John Lydon, Sex Pistols and PiL: The Best Albums Ranked!

On is 77th birthday, MOJO salutes Sex Pistols/PiL’s maverick frontman, John Lydon.

Public Image Ltd

by Andrew Perry |
Published on

Picture: Duncan Bryceland

For an artist who very feasibly claims to have “changed music twice”, the fearsome Johnny Rotten hasn’t needed to churn out an abundance of records to get his message across. His rollercoaster four-decade career began, reluctantly, when he was invited to audition for the embryonic Sex Pistols in August ’75, by maverick rag-trader Malcolm McLaren. The band made just one album – but it was an important one: Never Mind The Bollocks… has been cited by the likes of Noel Gallagher as the greatest ever, and it undoubtedly kickstarted an entire genre.

Always known for rage and sarcasm, even in early PiL there were softer traits.

After their implosion in January ’78, the Pistols’ catalogue was soon cluttered by bootlegs and McLaren-generated collections, one of which, Flogging A Dead Horse, wasn’t rescued by postmodern irony. By then, Lydon was musically and spiritually elsewhere, having transformed himself with Public Image Ltd. PiL’s freeform early outings, informed by his predilection for genuinely progressive mid-’70s prog (Can, Captain Beefheart, etc), left punk militants baffled, but have since come to define the experimentalist essence of post-punk, with Lydon himself as its keening shaman.

After detonating those two seismic changes, the self-styled ‘shape-shifter’ has continued to make fascinating music, lit up always by his fierce charisma, near-the-knuckle lyrics and extraordinary vocal style. By ’86 he was residing in Los Angeles, where he put together Album and a sequence of FM-rockier albums. In contractual deadlock, his productivity all but halted in the early ’90s, in favour of Pistols reunion tours, TV work and step-grandparenting, until PiL’s triumphant reactivation in the 2010’s. Thanks to Anarchy In The UK and God Save The Queen, Lydon will always be known for rage and sarcasm, but even in early PiL there were softer traits, such as empathy (Poptones) and, with maturity, multi-cultural idealism. Untrained, impulsive, he has also penned enough top-bracket vocal melodies for the concept of genius to be entertained.


Public Image Ltd

This Is PiL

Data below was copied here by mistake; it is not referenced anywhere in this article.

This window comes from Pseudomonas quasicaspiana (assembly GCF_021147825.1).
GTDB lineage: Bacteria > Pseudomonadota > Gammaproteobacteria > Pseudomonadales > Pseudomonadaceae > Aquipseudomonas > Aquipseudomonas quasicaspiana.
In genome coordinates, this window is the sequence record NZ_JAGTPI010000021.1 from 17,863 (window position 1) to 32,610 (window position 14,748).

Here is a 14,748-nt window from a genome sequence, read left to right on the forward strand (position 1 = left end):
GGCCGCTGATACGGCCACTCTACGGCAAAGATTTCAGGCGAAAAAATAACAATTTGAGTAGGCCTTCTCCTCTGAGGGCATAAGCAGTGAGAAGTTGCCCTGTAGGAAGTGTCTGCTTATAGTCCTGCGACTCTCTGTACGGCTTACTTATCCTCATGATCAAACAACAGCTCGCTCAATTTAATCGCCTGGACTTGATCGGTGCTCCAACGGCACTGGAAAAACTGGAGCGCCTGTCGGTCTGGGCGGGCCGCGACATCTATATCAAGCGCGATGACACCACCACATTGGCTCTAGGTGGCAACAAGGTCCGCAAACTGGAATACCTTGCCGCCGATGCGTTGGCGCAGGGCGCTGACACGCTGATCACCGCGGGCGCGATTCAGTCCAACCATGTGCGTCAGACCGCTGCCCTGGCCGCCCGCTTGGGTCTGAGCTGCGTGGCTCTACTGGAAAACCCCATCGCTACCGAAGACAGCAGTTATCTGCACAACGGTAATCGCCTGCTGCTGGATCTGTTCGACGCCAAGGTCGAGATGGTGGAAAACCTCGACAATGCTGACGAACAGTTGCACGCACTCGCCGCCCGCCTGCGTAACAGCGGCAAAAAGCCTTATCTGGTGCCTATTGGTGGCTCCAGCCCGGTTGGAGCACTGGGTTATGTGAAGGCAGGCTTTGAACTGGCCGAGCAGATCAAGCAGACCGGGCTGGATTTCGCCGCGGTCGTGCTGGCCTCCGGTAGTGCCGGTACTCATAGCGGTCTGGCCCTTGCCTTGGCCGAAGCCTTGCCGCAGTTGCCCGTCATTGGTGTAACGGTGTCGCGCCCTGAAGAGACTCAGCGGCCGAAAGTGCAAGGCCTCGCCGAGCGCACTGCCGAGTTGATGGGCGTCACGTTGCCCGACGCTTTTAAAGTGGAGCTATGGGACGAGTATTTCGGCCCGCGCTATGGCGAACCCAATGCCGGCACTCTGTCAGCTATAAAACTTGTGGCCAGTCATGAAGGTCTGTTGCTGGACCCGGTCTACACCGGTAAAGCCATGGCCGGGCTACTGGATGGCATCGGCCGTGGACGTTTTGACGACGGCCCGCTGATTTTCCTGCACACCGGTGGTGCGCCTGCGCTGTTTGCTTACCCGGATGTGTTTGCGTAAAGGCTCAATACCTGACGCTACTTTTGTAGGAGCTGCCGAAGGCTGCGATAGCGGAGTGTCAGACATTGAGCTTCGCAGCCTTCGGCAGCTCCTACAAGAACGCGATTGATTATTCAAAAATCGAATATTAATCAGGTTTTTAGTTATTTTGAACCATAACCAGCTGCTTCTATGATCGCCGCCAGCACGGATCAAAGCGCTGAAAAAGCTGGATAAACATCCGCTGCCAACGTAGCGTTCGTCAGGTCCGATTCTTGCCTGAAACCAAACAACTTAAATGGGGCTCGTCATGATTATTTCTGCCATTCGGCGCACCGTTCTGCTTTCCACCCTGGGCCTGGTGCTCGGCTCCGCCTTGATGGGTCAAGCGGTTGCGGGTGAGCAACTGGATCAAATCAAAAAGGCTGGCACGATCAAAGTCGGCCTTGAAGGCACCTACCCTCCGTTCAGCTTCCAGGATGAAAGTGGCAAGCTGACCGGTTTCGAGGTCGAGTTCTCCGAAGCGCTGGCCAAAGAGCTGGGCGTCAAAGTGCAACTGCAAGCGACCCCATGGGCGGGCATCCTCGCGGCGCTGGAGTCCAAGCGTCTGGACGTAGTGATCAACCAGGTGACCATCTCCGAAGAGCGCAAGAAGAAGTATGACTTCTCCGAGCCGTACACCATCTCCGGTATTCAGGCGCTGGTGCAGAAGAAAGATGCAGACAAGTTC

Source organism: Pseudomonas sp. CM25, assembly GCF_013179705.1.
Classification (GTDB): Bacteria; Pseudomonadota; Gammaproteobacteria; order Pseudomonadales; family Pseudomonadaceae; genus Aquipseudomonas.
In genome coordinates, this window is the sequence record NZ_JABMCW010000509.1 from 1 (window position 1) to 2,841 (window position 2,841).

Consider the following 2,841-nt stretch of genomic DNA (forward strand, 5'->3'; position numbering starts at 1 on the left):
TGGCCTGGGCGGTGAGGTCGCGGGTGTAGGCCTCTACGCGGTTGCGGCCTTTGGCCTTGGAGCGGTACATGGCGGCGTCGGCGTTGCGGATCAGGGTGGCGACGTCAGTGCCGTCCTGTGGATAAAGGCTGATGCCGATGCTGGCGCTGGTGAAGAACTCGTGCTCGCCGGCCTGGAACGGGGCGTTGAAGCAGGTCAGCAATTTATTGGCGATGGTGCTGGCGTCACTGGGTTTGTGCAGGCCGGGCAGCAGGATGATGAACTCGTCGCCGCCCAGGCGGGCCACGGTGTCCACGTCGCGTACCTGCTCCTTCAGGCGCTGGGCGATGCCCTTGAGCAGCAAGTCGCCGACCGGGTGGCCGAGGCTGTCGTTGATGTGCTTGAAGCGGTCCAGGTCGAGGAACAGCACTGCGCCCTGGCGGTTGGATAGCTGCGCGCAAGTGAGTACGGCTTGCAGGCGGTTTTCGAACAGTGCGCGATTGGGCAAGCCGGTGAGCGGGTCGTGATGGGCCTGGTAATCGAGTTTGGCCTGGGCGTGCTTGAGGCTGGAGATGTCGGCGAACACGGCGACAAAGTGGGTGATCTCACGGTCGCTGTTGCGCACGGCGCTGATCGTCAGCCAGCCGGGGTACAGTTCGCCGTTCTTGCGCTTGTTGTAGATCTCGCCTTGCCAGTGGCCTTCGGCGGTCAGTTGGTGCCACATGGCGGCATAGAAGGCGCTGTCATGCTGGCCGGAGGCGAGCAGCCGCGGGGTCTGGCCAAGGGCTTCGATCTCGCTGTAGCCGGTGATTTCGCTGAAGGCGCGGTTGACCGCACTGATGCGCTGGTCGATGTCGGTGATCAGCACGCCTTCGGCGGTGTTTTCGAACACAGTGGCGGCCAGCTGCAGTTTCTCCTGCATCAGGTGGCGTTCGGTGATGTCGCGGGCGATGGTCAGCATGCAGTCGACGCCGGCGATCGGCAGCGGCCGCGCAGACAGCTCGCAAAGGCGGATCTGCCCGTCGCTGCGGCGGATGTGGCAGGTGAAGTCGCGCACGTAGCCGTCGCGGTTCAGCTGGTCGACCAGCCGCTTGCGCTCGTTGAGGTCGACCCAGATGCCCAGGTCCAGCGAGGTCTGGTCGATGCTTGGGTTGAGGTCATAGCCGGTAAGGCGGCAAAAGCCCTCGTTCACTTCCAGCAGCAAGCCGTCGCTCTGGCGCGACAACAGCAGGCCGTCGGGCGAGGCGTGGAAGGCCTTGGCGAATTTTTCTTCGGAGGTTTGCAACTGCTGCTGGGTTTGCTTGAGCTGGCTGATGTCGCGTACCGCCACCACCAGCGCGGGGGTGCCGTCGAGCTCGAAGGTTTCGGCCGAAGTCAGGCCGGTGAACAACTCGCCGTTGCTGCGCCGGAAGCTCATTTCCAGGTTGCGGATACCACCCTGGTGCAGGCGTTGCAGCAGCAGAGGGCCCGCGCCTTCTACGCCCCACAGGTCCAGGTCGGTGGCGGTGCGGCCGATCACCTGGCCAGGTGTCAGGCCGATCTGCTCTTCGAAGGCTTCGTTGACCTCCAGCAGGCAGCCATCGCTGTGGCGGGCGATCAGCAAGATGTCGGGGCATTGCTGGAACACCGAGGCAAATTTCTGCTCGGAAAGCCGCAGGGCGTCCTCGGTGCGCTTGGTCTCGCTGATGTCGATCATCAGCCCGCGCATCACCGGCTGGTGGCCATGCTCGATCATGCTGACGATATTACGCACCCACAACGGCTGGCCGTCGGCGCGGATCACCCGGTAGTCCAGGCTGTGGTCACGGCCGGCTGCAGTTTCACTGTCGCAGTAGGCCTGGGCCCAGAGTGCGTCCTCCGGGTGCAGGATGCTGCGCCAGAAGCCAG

PiL Official, 2012

In 2009, Lydon regrouped PiL, not in the Levene/Wobble configuration that the public would’ve preferred, but more workably based around Bruce Smith and Lu Edmonds from the late-’80s line-up, plus sometime Spice Girls touring bassist Scott Firth (little-known fact: he’s Lesley from Silverfish’s brother). Lydon had stockpiled 15 years’ worth of song ideas in notebooks, but, weeks before recording, a kitchen fire destroyed the lot. So, in keeping with the spirit of Metal Box, the quartet busted out This Is PiL on the fly – Deeper Water brilliantly charts their journey into the unknown. A terrifically fluid collection, full of soul-searching musings on childhood and British multi-culturalism.


John Lydon

Psycho’s Path

Virgin, 1997

Lydon’s only album between 1992’s patchy That What Is Not and 2012’s PiL comeback was informed more by his 1993 collaboration with Leftfield, Open Up, than 1996’s Pistols reunion shows – a Chemical Brothers remix was even included as a bonus track. Here was a less rigid, more organic-sounding exploration of beats and synths than late-period PiL – almost entirely conducted at home by Lydon solo. The album bombed, due to near-total lack of promotion. Still contracted, but unauthorised to release anything, he claims to have put out tracks thereafter anonymously – presumably instrumentals; surely we’d all have recognised Johnny’s whinny?


Public Image Ltd

This Is What You Want… This Is What You Get

Virgin, 1984

With Jah Wobble and Keith Levene having acrimoniously left the inaugural PiL, the latter due to junkie unreliability, Lydon patched together This Is What You Want… with drummer Martin Atkins, continuing the preceding Flowers Of Romance’s percussive thread Panned at the time, in part due to critical revulsion at This Is Not A Love Song’s seemingly Thatcherite sentiments, the album has dated well, from Bad Life’s infectious jackhammer proto-electro to Solitaire’s brittle disco-funk. The …Love Song 45’s spindly sound is beefed up by blaring vocals, and brass so nasty Lydon might’ve played it.


Public Image Ltd

First Issue

Virgin, 1978

Lydon cobbled his PiL together in the weeks after the Pistols’ demise and his subsequent A&R scouting jaunt to Jamaica. Reggae loomed large in the new combo’s sound, thanks to Jah Wobble’s luminous modal bass rumblings. Also in there: Jim Walker’s fabulous jazz-punk sticksmanship; Lydon’s sprawling, anti-Pistolian free-formism; and Keith Levene’s outlandishly FX’d aluminium guitar. But the recording budget was spent barely halfway through; in the rush to finish, uneven sound (Theme is vile) and regrettable filler resulted. Public Image, Lydon’s anthem of self-definition, and Religion (exorcising his Catholic upbringing), remain life-changing.